On Monday, June 22, 2020, Actors’ Equity Association’s Diversity and Inclusion department and Membership Education Committee presented a first-ever Workplace Inclusion Lab. The three-hour Zoom webinar identified resources and steps that each member can take to ensure their workplaces are safe and inclusive. The event examined the roles of the deputy, stage manager, Equity business rep and employer – as well as the role of every cast member -- in ensuring that discrimination and bias are appropriately addressed.
Moderated by Bliss Griffin, Equity’s Diversity & Inclusion Strategist, the Workplace Inclusion Lab featured the speakers Andrea Hoeschen, Equity’s Central Regional Director; Keith Sklar, Equity’s Director of Membership Safety; Josephine Kearns, Gender Consultant; and Kaja Dunn, Assistant Professor of Theatre, University of North Carolina-Charlotte, and Race Consultant. ASL translation was provided by Nicole Cartagna and Perrine Julianna via Sign Language Resources, Inc.
First, Hoeschen outlined the responsibilities of the different roles around a production in creating a safe workplace. “Everybody has a role,” she said, “in supporting people’s individual rights to be free from harassment and discrimination.” Hoeschen went on to describe the two workplace frameworks at play. The first is legal framework applicable to every workplace. The second is the collective bargaining framework available only in a unionized workspace. She then went on to describe how those frameworks intersect. Finally, Hoeschen identified the differences in the roles of the deputy and stage manager, and their various responsibilities as defined by Equity’s collective bargaining agreement. Hoeschen also answered several member questions, including a detailing of the protection from employer retaliation that Equity provides its members.
"Racism is a workplace safety issue. It needs to be addressed the same way we talk about the safest way to get on-or-off-stage.”
Next, Sklar addressed the functions of Equity’s Business Representatives and outside Field Representatives, and how the process of bringing a complaint forward moves through Equity’s structures. Recently, Equity introduced Field Representatives, whom Sklar described as, “charged with going around the country, nationwide, to be in person, and not only with the theatres, but with our members.” He also mentioned that Equity is unique among unions in that it has “a union meeting at the top of employment.” Sklar noted that many members wait to ask for help with a workplace safety issue until after their contract ends, and emphasized that Equity is available for its members during members’ entire contract period. Sklar also answered member questions, including clarifying procedures for reporting harassment or discrimination and how Equity investigates those issues.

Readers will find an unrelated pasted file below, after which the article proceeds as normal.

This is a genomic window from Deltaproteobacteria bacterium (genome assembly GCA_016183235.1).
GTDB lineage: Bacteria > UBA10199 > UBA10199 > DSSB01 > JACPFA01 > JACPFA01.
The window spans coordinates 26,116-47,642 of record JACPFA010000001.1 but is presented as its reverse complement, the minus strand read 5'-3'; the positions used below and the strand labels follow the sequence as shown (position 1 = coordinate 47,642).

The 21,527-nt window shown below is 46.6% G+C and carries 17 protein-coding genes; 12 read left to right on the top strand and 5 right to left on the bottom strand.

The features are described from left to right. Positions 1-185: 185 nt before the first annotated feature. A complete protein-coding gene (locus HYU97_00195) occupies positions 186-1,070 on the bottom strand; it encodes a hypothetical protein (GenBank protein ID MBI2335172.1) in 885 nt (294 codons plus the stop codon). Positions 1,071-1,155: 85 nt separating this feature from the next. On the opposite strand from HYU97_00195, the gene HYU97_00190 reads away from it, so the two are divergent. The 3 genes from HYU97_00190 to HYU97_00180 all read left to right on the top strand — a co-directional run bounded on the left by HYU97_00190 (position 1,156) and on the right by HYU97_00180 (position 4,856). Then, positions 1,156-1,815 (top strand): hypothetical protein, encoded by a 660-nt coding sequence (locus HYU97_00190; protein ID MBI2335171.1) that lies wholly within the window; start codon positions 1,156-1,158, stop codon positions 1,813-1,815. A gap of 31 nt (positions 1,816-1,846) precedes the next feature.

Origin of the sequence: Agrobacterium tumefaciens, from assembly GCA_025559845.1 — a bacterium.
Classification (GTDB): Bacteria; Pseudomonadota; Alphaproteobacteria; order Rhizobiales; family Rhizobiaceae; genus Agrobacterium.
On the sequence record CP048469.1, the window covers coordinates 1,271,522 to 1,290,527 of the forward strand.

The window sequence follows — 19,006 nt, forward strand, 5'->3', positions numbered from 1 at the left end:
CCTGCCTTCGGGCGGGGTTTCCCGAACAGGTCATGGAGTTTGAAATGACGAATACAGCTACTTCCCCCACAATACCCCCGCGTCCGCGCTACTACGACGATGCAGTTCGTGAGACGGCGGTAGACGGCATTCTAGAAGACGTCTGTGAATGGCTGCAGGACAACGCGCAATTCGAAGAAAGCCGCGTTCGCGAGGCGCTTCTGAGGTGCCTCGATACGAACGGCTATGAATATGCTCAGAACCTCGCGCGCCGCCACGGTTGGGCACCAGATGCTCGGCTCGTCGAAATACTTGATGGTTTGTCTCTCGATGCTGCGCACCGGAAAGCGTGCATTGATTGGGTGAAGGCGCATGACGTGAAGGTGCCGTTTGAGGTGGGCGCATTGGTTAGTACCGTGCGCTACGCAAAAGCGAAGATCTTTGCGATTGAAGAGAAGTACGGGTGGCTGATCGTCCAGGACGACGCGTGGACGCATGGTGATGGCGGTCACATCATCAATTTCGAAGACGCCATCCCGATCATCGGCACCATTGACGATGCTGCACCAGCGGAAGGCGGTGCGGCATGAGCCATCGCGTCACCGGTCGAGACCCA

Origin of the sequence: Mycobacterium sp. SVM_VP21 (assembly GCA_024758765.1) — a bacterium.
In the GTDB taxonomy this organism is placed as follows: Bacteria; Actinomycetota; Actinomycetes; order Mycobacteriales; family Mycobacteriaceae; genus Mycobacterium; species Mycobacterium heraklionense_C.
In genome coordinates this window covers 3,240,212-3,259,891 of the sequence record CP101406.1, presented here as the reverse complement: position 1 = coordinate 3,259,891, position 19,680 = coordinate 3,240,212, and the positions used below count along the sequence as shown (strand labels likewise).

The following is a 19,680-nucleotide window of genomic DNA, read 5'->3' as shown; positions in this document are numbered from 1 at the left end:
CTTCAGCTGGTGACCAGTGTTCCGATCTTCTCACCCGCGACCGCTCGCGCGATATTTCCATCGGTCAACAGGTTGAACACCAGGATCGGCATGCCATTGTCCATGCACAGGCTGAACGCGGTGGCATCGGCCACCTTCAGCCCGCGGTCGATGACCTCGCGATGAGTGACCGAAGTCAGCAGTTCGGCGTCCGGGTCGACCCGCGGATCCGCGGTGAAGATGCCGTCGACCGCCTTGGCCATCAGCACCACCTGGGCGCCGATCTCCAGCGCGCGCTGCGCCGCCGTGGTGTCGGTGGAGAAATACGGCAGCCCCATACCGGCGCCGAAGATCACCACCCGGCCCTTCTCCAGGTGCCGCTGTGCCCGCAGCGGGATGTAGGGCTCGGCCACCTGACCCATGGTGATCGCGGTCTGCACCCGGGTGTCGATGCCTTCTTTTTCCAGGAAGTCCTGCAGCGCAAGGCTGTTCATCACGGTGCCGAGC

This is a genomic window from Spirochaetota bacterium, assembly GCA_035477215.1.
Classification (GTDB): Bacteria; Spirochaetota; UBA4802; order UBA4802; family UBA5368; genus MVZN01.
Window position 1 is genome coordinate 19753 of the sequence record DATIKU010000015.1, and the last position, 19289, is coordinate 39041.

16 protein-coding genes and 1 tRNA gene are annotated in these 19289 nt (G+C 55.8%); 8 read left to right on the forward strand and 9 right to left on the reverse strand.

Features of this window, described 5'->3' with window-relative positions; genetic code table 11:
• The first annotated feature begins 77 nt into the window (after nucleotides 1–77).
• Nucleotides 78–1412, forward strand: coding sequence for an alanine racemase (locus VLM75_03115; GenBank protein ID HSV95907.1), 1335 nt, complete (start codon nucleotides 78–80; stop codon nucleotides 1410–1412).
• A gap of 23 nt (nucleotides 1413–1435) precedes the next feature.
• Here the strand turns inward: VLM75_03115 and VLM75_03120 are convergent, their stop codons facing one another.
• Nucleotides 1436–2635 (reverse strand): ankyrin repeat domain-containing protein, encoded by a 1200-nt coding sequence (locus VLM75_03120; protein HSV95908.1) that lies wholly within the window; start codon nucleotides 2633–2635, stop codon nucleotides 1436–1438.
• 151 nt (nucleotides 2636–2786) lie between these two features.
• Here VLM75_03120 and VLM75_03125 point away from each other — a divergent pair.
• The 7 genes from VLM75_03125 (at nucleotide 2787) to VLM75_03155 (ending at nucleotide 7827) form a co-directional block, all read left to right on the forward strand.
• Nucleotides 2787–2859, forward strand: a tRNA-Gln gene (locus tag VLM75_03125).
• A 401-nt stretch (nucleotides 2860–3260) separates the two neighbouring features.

Kearns provided a brief overview of the information in Equity’s two-hour Gender webinar, last presented as part of EEOC Dialogue series on Wednesday, April 15. Kearns, who works as both a dramaturg and gender consultant, shared strategies on how to make a workplace gender inclusive for trans and nonbinary actors prior to first rehearsal; addressing the misgendering of an actor by another member of the cast or crew; and how to respectfully manage dressing room spaces. Says Kearns that, in general, in order to make the workplace more gender inclusive, “we want to remove gendered language whenever we can.”
Finally, race consultant Kaja Dunn, concluded the Lab with a robust discussion on race and how the topic arises in our workplaces. Dunn offered a summary of the information in Equity’s two-hour Race webinar, last presented in detail as part of Equity’s EEOC Dialogue series on Thursday, April 30. She shed light on the construction of race and its function in white supremacy; how racism affects the health of Black, Indigenous, Latino, and Asian communities; and strategies for white allies to help make a more inclusive workplace. She took care to specify the differences and relationship between general racism and anti-Blackness. In a spirited question-and-answer session with Lab attendees, she asserted that "Racism is a workplace safety issue. It needs to be addressed the same way we talk about the safest way to get on-or-off-stage.”
Interested Equity members may view the video Workplace Inclusion Lab as well as handouts from the event in the member portal.